Resurrection of Jairus’ Daughter, Vasily Polenov, 1871
Fr. Smith’s Commentary on the First Reading
Wisdom 1:13-15, 2:23-24
Thirteenth Sunday of Ordinary Time
June 27, 2021
The reading from the Old Testament this Sunday is from the Book of the “Wisdom of Solomon.” Although it sounds ancient it is perhaps the last book in the Old Testament and could have been written as late as 30 BC. Also, although it takes the name of King Solomon of Jerusalem from about 1,000 BC, it was most likely written in Alexandria, Egypt for the children of the Jewish elite who were immersed in the Roman world and tempted to give up their faith. Some things do not change.
The conceit of the book is that King Solomon is presenting to the other kings and princes of the world the mind of God. Note it is assumed that God has created the entire world and his laws are based on this creation. Thus, they must be obeyed by everyone. Memorably, he begins:
Love justice, you who judge the earth;think of the LORD in goodness,(Wisdom 1:1-3)
and seek him in integrity of heart;
Justice connects us to reality and reveals God’s Goodness. It may be found only by those with integrity of heart. The consequences of this are revealed in the first part of today’s reading:
Because God did not make death,(Wisdom 1:13-15)
nor does he rejoice in the destruction of the living.
For he fashioned all things that they might have being;
and the creatures of the world are wholesome,
And there is not a destructive drug among them
nor any domain of the nether world on earth,
For justice is undying.
This is an important passage because it directly addresses prominent Greek ideas which would have been attractive to the young elite. When older Jewish writings promised life to those who lived justly they meant health, prosperity, children, etc. in this life. If there was an afterlife it was a pale reflection of this one. Wisdom claims that there is an afterlife that is positive and robust because the world reflects the goodness of God and just as God is everlasting so is his creation especially, we who are specially created in his likeness.
The life of which he speaks is not so much continuing breathing but an existence which reflects the presence of God. To deny the image of God in the way we live our lives is to invite destruction of our very being. We were created for bliss, but we can embrace destruction. As the concluding section of today’s reading puts it:
For God formed man to be imperishable;(Wisdom 2:23-24)
the image of his own nature he made him.
But by the envy of the devil, death entered the world,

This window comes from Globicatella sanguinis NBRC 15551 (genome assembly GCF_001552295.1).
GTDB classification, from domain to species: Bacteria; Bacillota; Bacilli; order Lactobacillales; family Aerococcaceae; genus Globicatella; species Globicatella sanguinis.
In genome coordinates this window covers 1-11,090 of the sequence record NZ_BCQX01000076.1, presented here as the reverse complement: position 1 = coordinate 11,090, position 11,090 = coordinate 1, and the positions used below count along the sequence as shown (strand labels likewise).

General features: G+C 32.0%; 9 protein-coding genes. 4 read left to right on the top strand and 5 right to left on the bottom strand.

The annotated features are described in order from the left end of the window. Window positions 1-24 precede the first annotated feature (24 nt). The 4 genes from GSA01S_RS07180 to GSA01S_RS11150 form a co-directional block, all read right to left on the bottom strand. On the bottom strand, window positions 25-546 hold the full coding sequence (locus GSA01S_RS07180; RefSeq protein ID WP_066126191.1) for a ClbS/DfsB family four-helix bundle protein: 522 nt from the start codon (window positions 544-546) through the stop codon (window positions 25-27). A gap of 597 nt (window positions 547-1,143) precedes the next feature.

and they who are in his possession experience it.
This is not the view of the Pharisees and ultimately not of Jesus. They and we do not hold to immortality but to “the resurrection of the body.” Yet we should not pass over this passage too quickly. The author of Wisdom is clearly teaching that there is more to life than this life. We connect with the life that continues forever by being true to God’s commandments. This is especially important for the children of the elite. They are not the rulers of the earth, but they are the real audience of this book. As we noted this was most likely written in Alexandria, an important and cosmopolitan city. Despite their location in Africa, they would have been immersed in Greek culture and the author’s aim was to show them the differences. It is like Americans who attend Ivy league universities—no matter how strong their spiritual upbringing, the ethics of the Global North are part of the air they breathe. Much of Pope Francis writings are devoted to affirming what is good in this world’s view, but clearly showing what is not. He too roots his teaching in the eternal.
Wisdom writers believed that in the final analysis a person either walked on the way of righteousness or in the way of wickedness.. As Jewish writers have long promised, the evil are often more powerful than the good in the here and now.
Let us test him with insult and torture,(Wis 2:19–20)
so that we may find out how gentle he is,
and make trial of his forbearance.
Let us condemn him to a shameful death,
for, according to what he says, he will be protected.”
A person who has understood the purpose and of creation knows that God has created the world that the good will ultimately triumph over the bad.
But the souls of the righteous are in the hand of God,(Wis 3:1–3)
and no torment will ever touch them.
In the eyes of the foolish they seemed to have died,
and their departure was thought to be a disaster,
and their going from us to be their destruction;
but they are at peace.
The wicked however will have a markedly different fate:
But the ungodly will be punished as their reasoning deserves,(Wis 3:10–11)
those who disregarded the righteous
and rebelled against the Lord;
for those who despise wisdom and instruction are miserable.
Their hope is vain, their labors are unprofitable,
and their works are useless.
The author of Wisdom knows what all who teach the children of the powerful know and he is not afraid to speak: clinging to eternal truth no matter how difficult is the difference between being a leader and a thug.